Skeletal Muscle Physiology – Structure & Types Of Muscle Fibers

SKELETAL MUSCLE PHYSIOLOGY – STRUCTURE & TYPES OF MUSCLE FIBERS

Q. 1 Receptor responsible for malignant hyperthermia is?
 A Nicotinic receptor
 B

Ryanodine receptor

 C Muscarinic receptor 
 D

None

Q. 1 Receptor responsible for malignant hyperthermia is?
 A Nicotinic receptor
 B

Ryanodine receptor

 C Muscarinic receptor 
 D

None

Ans. B

Explanation:

 

Ryanodine receptor

REF: Morgan 3rde p. 869

This condition is known by a number of names, including malignant hyperthermia (MH), malignant hyperthermia

syndrome (MHS), and malignant hyperpyrexia.

Signs and symptoms:

The typical symptoms of malignant hyperthermia are due to a hypercatabolic state, which presents as a very

high temperature, an increased heart rate and breathing rate, increased carbon dioxide production, increased

oxygen consumption, acidosis, rigid muscles, and rhabdomyolysis.

The symptoms usually develop within one hour after exposure to trigger substances, but may even occur several

hours later in rare instances.

Causes:

Volatile anesthetic gases halothane, sevoflurane, desflurane

Local anesthetics                  lidocaine, bupivicaine, mepivacaine

Depolarizing muscle             succinylcholine

relaxants

Other                                      Opiates (morphine, fentanyl), ketamine, barbiturates, nitrous

                                                oxide, propofol, etomidate, benzodiazepines

Genetics:

Malignant hyperthermia’s inheritance is autosomal dominant. The defect is typically located on the long arm of the nineteenth

chromosome (19q13.1) involving the ryanodine receptor.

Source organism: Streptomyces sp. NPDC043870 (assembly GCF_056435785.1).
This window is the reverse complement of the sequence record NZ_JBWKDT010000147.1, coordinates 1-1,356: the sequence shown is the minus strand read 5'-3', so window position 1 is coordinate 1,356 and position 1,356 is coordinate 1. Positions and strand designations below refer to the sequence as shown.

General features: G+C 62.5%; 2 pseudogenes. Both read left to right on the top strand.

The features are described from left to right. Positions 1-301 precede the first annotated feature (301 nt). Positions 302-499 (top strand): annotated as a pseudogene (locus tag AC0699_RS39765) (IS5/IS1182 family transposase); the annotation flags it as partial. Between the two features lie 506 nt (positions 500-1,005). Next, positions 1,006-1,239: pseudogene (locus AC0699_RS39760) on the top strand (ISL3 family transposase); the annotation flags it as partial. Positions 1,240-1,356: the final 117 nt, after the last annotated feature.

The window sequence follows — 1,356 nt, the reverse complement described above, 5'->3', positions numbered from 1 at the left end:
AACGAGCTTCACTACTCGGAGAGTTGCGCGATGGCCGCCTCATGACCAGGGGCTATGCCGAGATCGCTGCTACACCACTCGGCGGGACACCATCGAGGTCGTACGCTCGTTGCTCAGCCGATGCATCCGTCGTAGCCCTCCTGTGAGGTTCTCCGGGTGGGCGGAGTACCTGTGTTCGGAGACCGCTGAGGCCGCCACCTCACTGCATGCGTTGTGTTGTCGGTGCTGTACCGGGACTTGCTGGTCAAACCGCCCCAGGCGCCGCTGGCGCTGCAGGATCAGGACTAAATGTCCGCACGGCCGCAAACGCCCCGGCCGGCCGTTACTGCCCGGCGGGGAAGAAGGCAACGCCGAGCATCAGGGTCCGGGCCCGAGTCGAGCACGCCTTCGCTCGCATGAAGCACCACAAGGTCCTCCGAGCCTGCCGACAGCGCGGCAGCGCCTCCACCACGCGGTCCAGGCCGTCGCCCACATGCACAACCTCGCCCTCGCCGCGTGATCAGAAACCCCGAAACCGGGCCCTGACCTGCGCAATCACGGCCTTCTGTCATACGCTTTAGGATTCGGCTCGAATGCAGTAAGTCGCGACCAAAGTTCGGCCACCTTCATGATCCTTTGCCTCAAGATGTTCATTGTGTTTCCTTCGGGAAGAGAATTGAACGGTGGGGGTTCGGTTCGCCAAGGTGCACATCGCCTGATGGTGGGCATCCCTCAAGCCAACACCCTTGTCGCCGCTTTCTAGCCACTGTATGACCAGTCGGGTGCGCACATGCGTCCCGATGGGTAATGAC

Q. 2

Actin filament is not present in which of the band zones?

 A

H band

 B

I band

 C

M band

 D

Z band

Q. 2

Actin filament is not present in which of the band zones?

 A

H band

 B

I band

 C

M band

 D

Z band

Ans. A

Explanation:

The myosin and actin filaments overlap in peripheral regions of the A band, whereas a middle region (called the H zone) contains only myosin. H-band is the zone of the thick filaments that is not superimposed by the thin filaments.


Q. 3

Which among the following is the contractile unit of muscle?

 A

Sarcomere

 B

Sarcolemma

 C

Myofibril

 D

Sarcotubular System

Q. 3

Which among the following is the contractile unit of muscle?

 A

Sarcomere

 B

Sarcolemma

 C

Myofibril

 D

Sarcotubular System

Ans. A

Explanation:

The basic contractile unit of skeletal muscle is the sarcomere. Sarcomeres are connected to each other by their Z lines. Each sarcomere contains an array of filaments that consist of actin and myosin molecules, which interact to produce contractile force.

Ref: Medical Physiology: Principles for Clinical Medicine By Rodney A. Rhoades, Ph.D., David R. Bell, Ph.D., 2012, Page 141; Guyton’s physiology 22nd edition, Page 73.


Q. 4

Sarcolemma is the cell wall surrounding:

 A

Neurons

 B

Muscle cells

 C

Red blood cells

 D

None of the above

Q. 4

Sarcolemma is the cell wall surrounding:

 A

Neurons

 B

Muscle cells

 C

Red blood cells

 D

None of the above

Ans. B

Explanation:

Each muscle fiber is a single cell that is multinucleated, long, cylindrical, and surrounded by a cell membrane, the sarcolemma.
Ref: Ganong’s Review of Medical Physiology 23rd edition, Chapter 45.

 


Q. 5

The function of the transverse tubule of the skeletal muscle is to?

 A

Transmit the action potential to the sarcoplasmic reticulum

 B

Carry ATP from the mitochondria

 C